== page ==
China's rising inflation and soaring raw material costs are exerting pressure on companies, with a knock-on effect in Hong Kong and Taiwan, a leading ratings agency has said.
However, despite the situation, the overall outlook remains positive, Standard & Poor's has said.
"The credit quality of major rated companies in China, Hong Kong and Taiwan is likely to remain sound this year," said the agency.
"But as the proportion of greater China issuers rated as speculative grade continues to rise, volatility will increase," it warned, adding that companies so rated, which comprise 54 per cent of the total, would come under "particular stress" this year as credit becomes less available and more expensive.
However, S&P said that while it expects China's 2008 real GDP growth to edge down to 9.3 per cent from 11.4 per cent last year, it will remain sufficiently strong to absorb some external shocks such as rocketing oil prices.
The report warned that tighter credit growth will slow economic growth and could sink overly optimistic projections for turnover and price growth that some companies have used to justify aggressive expansion.
"Companies that funded their aggressive expansion plans with a large dose of debt will therefore see profits squeezed as revenue growth slows down and interest expenses rise," it said.
The ratings agency highlighted other threats to China's growth prospects including widening income disparity, rising unemployment and lack of affordable housing.
"All of which could bubble over into social unrest," S&P said. "The government is trying to juggle policies to sustain growth with social appeasement. That's one reason why Beijing hasn't allowed power producers to pass through fuel cost increases to customers," it added. Meanwhile, Industrial & Commercial Bank of China and Bank of China yesterday posted higher fourth-quarter profits, buoyed by the surging economy.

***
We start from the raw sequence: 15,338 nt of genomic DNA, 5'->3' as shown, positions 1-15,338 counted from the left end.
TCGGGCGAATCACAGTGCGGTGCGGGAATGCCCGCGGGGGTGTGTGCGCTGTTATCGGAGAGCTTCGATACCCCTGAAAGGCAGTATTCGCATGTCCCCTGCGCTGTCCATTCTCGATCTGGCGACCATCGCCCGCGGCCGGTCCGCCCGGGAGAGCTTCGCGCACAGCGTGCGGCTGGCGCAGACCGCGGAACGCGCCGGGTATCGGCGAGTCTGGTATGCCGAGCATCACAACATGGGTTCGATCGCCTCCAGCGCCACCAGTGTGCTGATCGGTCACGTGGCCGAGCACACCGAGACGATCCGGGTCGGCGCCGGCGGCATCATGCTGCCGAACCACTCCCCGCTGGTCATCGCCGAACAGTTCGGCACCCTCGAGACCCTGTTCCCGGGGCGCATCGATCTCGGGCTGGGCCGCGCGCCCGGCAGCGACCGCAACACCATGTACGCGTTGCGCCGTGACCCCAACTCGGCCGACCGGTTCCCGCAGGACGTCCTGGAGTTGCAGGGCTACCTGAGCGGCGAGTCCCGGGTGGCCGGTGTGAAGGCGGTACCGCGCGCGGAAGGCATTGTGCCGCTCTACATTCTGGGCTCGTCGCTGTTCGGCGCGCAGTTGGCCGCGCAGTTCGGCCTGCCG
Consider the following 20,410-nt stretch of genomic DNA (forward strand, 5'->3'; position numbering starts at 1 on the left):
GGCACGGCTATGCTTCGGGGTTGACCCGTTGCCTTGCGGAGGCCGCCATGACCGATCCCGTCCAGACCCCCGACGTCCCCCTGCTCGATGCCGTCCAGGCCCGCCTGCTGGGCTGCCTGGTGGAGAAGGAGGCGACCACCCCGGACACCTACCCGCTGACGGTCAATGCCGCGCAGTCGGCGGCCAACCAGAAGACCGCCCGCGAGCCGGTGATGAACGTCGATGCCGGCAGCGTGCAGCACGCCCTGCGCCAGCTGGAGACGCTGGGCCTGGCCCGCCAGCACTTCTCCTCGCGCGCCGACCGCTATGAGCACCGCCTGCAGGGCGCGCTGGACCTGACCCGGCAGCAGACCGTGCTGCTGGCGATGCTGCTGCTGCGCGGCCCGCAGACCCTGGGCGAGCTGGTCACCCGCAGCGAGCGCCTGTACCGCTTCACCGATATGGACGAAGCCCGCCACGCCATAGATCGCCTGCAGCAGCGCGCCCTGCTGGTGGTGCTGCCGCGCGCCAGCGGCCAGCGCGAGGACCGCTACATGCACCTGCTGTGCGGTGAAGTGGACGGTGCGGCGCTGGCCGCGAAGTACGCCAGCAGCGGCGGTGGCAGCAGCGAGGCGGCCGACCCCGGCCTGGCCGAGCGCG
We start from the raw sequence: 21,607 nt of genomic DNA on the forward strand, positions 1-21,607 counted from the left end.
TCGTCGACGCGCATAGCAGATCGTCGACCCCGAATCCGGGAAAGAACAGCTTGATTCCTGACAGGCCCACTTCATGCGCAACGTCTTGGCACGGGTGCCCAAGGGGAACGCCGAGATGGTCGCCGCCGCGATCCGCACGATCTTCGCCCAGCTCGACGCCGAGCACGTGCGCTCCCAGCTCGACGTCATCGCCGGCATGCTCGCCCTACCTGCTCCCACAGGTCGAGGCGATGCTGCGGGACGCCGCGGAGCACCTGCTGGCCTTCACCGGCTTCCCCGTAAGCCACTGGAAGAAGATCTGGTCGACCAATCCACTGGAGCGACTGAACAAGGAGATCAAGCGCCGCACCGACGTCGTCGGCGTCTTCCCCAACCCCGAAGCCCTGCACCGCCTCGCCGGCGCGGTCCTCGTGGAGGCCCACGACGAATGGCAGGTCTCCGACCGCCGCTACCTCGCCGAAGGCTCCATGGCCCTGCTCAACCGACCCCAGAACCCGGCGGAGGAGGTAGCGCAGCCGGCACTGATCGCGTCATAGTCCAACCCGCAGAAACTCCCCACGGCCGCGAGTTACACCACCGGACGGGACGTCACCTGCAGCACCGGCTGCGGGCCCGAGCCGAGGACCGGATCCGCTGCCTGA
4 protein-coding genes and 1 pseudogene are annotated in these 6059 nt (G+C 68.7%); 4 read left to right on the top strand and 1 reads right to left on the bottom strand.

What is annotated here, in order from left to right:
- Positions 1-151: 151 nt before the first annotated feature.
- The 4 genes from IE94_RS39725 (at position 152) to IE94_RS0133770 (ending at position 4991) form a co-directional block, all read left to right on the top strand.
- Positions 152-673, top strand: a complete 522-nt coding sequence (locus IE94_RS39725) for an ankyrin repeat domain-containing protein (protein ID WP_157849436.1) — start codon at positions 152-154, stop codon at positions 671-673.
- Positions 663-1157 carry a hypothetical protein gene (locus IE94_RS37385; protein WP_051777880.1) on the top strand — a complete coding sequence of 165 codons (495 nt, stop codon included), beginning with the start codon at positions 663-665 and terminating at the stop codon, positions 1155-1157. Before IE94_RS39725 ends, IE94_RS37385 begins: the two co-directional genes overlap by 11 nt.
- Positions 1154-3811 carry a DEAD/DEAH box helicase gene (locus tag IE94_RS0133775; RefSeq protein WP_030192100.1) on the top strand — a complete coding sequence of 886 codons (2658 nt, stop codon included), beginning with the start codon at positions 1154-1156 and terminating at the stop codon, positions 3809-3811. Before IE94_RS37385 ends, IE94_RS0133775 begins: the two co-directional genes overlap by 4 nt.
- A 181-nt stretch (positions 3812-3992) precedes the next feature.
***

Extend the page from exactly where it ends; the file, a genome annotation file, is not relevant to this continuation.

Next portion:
However, the state giants were dragged down by holdings in US subprime-related securities.
After a bumper 2007, Chinese banks are expected to face a tougher market in 2008 as Beijing imposes curbs on lending and takes other steps aimed at heading off resurgent inflation.
Bank of China, the country's flagship foreign exchange lender, said it held about £2.5 billion worth of subprime-related asset-backed securities at the end of 2007, and booked a £650 million provision to cover potential losses on its US securities.
The bank lowered its exposure to subprime-related holdings from £4.8 billion in August and £3.9 billion in September after shedding its portfolio of collateralised debt obligations.